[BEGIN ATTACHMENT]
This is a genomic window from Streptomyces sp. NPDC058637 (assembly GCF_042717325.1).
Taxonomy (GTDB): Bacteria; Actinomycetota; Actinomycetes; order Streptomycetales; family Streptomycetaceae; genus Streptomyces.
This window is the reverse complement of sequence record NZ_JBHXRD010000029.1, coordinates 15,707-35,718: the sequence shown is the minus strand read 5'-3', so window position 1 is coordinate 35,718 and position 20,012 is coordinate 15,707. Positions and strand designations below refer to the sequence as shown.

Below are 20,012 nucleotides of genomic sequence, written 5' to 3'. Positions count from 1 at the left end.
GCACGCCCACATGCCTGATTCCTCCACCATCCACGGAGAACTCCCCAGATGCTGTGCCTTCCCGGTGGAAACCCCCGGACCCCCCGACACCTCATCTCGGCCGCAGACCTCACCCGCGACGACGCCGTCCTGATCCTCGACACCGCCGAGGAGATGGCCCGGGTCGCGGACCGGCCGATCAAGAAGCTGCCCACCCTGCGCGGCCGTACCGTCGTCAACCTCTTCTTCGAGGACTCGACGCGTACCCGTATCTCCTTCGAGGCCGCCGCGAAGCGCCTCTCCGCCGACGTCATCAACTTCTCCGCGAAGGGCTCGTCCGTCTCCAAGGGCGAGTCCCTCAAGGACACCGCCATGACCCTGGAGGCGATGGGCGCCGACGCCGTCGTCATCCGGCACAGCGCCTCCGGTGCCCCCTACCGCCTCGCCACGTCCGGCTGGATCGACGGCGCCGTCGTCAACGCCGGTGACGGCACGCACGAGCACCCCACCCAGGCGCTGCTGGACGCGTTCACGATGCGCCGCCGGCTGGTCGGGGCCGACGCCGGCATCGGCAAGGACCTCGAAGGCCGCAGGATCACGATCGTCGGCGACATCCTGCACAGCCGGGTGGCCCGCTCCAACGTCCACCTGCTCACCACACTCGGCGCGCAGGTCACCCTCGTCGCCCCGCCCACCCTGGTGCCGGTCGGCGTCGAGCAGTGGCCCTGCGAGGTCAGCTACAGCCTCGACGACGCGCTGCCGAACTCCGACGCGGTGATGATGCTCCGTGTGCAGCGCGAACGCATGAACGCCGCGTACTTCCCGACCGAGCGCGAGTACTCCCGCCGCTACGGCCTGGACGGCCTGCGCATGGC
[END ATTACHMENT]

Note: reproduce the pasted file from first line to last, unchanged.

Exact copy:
This is a genomic window from Streptomyces sp. NPDC058637 (assembly GCF_042717325.1).
Taxonomy (GTDB): Bacteria; Actinomycetota; Actinomycetes; order Streptomycetales; family Streptomycetaceae; genus Streptomyces.
This window is the reverse complement of sequence record NZ_JBHXRD010000029.1, coordinates 15,707-35,718: the sequence shown is the minus strand read 5'-3', so window position 1 is coordinate 35,718 and position 20,012 is coordinate 15,707. Positions and strand designations below refer to the sequence as shown.

Below are 20,012 nucleotides of genomic sequence, written 5' to 3'. Positions count from 1 at the left end.
GCACGCCCACATGCCTGATTCCTCCACCATCCACGGAGAACTCCCCAGATGCTGTGCCTTCCCGGTGGAAACCCCCGGACCCCCCGACACCTCATCTCGGCCGCAGACCTCACCCGCGACGACGCCGTCCTGATCCTCGACACCGCCGAGGAGATGGCCCGGGTCGCGGACCGGCCGATCAAGAAGCTGCCCACCCTGCGCGGCCGTACCGTCGTCAACCTCTTCTTCGAGGACTCGACGCGTACCCGTATCTCCTTCGAGGCCGCCGCGAAGCGCCTCTCCGCCGACGTCATCAACTTCTCCGCGAAGGGCTCGTCCGTCTCCAAGGGCGAGTCCCTCAAGGACACCGCCATGACCCTGGAGGCGATGGGCGCCGACGCCGTCGTCATCCGGCACAGCGCCTCCGGTGCCCCCTACCGCCTCGCCACGTCCGGCTGGATCGACGGCGCCGTCGTCAACGCCGGTGACGGCACGCACGAGCACCCCACCCAGGCGCTGCTGGACGCGTTCACGATGCGCCGCCGGCTGGTCGGGGCCGACGCCGGCATCGGCAAGGACCTCGAAGGCCGCAGGATCACGATCGTCGGCGACATCCTGCACAGCCGGGTGGCCCGCTCCAACGTCCACCTGCTCACCACACTCGGCGCGCAGGTCACCCTCGTCGCCCCGCCCACCCTGGTGCCGGTCGGCGTCGAGCAGTGGCCCTGCGAGGTCAGCTACAGCCTCGACGACGCGCTGCCGAACTCCGACGCGGTGATGATGCTCCGTGTGCAGCGCGAACGCATGAACGCCGCGTACTTCCCGACCGAGCGCGAGTACTCCCGCCGCTACGGCCTGGACGGCCTGCGCATGGC